This article also appears on The Conversation – Paul Levy, University of Brighton.
it was published in 2015 but still seems relevant today.
The dust has now settled on the latest product launch from Apple, which for many trumped headlines about refugees, poverty and the battles for the Republican nomination and leadership of the UK Labour Party. We have new iPads, iPhones and more. But how new are they really?
Innovation is often characterised as being either “radical” or “incremental”. When it is radical, it sets new precedents and fundamentally changes the way we do things. From self-administered insulin to solar powered houses to driverless cars, radical innovation releases potential. Incremental innovation on the other hand builds upon what is already there in small steps.
In the world of mobile phones and tablets, incremental has become the new radical, and true radical innovation has been relegated to the sidelines. Incremental innovation has become the norm because of a belief that “slow and steady wins the race”, that people don’t like the risks that come with big dramatic changes. That seems to be Apple’s long-term strategy and, as a dominant player, it is setting the culture for other players in the market.
Using staged marketing in the form of annual or biannual high-profile media launches, tech firms have groomed us as consumers to accept small change as normal. More radical innovation, such as a modular phone that can be continually upgraded, is seen as crazy, quirky or even science fiction.
No radical innovation
The new iPad Pro that is a few inches bigger than the last one is being hailed as a “big leap” when it’s really just tinkering with the old design. Despite the new features, it in no way represents a radical innovation worthy of ecstatic celebration. The whoops of delight at its launch were followed by voices of disappointment online.
It is primarily for commercial reasons that Apple has institutionalised incremental innovation and tried to convince us all it is radical. iPhones and iPads are brilliantly designed things. Incremental innovation requires expertise and excellence in design and improvement. Phones and tablets play a major part in millions of peoples’ lives. But continued innovation happens at a slow pace designed to suit the supplier not the user, who is nonetheless pushed to pay significant amounts of money each year for minor changes.
Fear of failure may have also contributed to the disappearance of radical innovation. The struggles of more unusual designs such as that of the Amazon Fire phone may have made innovators more cautious, delaying and lengthening product development and rollout to compensate. Perhaps it isn’t surprising that virtually none of the radical (labelled “crazy” at the time) concept phones of 2010 have never appeared on the market.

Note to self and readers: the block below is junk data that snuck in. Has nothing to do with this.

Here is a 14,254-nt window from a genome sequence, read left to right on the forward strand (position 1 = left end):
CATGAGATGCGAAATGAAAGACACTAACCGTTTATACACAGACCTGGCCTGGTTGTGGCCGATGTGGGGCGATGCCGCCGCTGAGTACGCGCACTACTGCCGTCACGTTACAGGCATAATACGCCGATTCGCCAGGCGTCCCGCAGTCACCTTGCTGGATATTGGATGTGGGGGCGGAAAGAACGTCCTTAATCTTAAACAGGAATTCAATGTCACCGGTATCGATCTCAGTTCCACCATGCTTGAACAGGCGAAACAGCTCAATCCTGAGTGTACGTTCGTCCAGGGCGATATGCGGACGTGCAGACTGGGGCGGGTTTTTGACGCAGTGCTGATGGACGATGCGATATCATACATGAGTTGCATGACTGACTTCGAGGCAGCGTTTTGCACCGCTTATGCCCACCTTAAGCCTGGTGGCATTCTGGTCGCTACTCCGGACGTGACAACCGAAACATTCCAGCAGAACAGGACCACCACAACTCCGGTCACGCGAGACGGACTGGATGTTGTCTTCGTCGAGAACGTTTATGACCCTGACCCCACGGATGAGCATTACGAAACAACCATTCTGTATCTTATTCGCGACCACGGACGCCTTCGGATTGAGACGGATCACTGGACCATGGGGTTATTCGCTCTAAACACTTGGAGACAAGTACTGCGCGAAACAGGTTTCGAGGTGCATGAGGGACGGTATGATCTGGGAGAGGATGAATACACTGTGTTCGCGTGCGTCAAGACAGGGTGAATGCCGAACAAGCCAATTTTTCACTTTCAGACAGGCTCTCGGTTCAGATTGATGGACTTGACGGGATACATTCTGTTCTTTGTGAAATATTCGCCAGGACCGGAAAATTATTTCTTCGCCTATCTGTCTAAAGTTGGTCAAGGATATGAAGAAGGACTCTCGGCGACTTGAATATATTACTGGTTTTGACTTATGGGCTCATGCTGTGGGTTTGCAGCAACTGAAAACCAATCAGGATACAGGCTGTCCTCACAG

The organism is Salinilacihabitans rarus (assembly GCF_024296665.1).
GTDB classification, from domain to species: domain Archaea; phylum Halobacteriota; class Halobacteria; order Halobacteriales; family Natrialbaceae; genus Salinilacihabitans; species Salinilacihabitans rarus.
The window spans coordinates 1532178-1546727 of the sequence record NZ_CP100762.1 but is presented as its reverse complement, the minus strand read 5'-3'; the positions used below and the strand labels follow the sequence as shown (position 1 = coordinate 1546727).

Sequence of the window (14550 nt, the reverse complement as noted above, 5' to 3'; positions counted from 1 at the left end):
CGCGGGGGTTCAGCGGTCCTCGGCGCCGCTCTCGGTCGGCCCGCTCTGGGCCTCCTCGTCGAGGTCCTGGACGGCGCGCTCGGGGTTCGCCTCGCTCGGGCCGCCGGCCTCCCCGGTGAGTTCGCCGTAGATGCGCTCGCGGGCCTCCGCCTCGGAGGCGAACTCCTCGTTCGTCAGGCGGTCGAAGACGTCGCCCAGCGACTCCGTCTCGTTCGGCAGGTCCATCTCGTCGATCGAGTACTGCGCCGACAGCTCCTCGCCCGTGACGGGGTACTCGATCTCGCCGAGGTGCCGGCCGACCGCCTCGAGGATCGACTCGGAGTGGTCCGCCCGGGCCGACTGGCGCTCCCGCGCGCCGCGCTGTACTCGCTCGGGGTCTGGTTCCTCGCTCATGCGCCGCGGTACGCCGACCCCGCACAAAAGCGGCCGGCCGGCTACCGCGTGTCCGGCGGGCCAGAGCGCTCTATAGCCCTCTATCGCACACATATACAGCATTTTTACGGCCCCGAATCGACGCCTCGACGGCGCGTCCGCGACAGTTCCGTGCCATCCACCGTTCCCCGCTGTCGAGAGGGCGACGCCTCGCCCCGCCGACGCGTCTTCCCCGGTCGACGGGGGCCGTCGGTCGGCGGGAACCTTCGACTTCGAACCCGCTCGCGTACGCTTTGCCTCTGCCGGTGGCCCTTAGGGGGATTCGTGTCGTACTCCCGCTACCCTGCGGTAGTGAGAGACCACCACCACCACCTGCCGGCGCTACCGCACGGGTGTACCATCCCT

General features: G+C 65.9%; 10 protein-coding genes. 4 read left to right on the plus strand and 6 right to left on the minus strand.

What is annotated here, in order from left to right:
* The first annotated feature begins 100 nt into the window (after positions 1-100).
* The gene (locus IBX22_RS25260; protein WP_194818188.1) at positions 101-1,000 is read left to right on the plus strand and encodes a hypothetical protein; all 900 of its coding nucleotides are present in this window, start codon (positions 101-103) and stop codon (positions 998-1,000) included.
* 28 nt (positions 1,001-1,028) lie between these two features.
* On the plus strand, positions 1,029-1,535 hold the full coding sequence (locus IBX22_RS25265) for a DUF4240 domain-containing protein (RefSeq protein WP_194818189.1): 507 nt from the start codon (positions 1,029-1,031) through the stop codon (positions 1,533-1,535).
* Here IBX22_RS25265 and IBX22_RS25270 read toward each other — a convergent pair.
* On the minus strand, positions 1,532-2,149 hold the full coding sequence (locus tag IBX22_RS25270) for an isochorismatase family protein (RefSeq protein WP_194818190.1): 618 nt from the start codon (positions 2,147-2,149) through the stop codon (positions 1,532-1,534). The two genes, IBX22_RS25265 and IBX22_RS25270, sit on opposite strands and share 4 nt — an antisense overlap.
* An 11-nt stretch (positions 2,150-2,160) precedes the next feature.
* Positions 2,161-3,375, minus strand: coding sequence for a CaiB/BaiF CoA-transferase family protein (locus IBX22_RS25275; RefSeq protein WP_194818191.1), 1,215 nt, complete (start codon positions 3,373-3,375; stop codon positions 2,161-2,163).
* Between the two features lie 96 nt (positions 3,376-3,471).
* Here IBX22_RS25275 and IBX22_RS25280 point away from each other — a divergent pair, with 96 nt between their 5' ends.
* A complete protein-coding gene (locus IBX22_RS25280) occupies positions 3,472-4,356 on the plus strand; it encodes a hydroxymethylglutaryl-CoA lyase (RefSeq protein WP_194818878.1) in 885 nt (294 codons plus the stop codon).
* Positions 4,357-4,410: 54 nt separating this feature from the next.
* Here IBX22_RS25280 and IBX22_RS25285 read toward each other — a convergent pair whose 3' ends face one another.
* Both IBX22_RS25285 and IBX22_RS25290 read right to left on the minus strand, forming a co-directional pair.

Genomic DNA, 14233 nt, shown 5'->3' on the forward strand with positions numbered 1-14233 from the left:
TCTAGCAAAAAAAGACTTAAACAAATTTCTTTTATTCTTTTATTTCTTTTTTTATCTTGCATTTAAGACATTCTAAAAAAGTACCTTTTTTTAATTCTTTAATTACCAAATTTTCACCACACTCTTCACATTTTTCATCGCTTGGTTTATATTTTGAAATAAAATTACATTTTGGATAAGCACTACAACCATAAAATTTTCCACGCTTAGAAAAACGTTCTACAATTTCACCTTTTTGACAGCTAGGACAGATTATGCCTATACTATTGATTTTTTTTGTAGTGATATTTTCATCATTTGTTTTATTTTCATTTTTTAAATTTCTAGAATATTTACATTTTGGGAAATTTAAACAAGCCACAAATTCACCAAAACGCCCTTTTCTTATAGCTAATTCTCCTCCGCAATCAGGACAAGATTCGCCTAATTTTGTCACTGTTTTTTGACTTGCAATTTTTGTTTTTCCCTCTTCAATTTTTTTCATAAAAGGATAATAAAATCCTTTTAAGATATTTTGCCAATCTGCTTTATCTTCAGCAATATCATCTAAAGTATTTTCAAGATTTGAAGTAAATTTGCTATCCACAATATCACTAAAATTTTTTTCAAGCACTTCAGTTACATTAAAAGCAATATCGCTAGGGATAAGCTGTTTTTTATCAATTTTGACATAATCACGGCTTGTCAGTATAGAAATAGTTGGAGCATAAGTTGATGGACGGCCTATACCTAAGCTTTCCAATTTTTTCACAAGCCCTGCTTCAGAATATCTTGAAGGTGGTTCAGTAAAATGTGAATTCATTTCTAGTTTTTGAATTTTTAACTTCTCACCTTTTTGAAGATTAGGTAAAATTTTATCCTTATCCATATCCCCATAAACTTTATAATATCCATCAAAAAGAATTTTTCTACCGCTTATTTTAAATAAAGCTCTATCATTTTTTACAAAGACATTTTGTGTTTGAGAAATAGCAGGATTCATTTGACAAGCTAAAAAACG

We may have also reached a point where phone design is so good that truly impressive change has become much harder to achieve. So we continue to buy similar looking products, putting them to our ears (just as we did with landlines), snapping cameras with slightly better picture clarity, and getting slightly more intelligent answers from Siri. Same game, tiny changes, price hike.
A smartphone revolution
At the same time, major new challenges are emerging for smartphone makers, from evidence that current phone designs may be fuelling unhappiness and reducing productivity to the worrying environmental impact of manufacturing them. Radical innovation is needed so that phones fully serve customer interests in a sustainable way.
But for the time being, more radical products, such as the Yotaphone 2, (which offers a dual screen), or the Runcible (round, beautiful and rather different), will be at best seen as quirky and niche. The existing market leaders will only change their tortoise-speed approach to radical innovation if a major new player genuinely disrupts the market with fast, penetrative changes.
For example, Chinese company Xiaomi is creating a range of products for the home (from TVs to air purifiers) that automatically link with their smartphones in a single, integrated system. This is the kind of radical idea that could shock Apple into becoming more radical and adventurous.
We could eventually see mobile computing move away from hand-held, screen-based devices towards seamless interaction across different devices and platforms such as wearable technology and projected holograms.
For the foreseeable future, however, innovation in the mobile and wearable space is going to be dominated by incremental and fairly mediocre approaches to innovation. Radical thinking will be consigned to concepts for the future and the iPhone 7 will probably look a lot like the iPhone 3. But the launch will be offered as another revolution.
This article was originally published on The Conversation. Read the original article.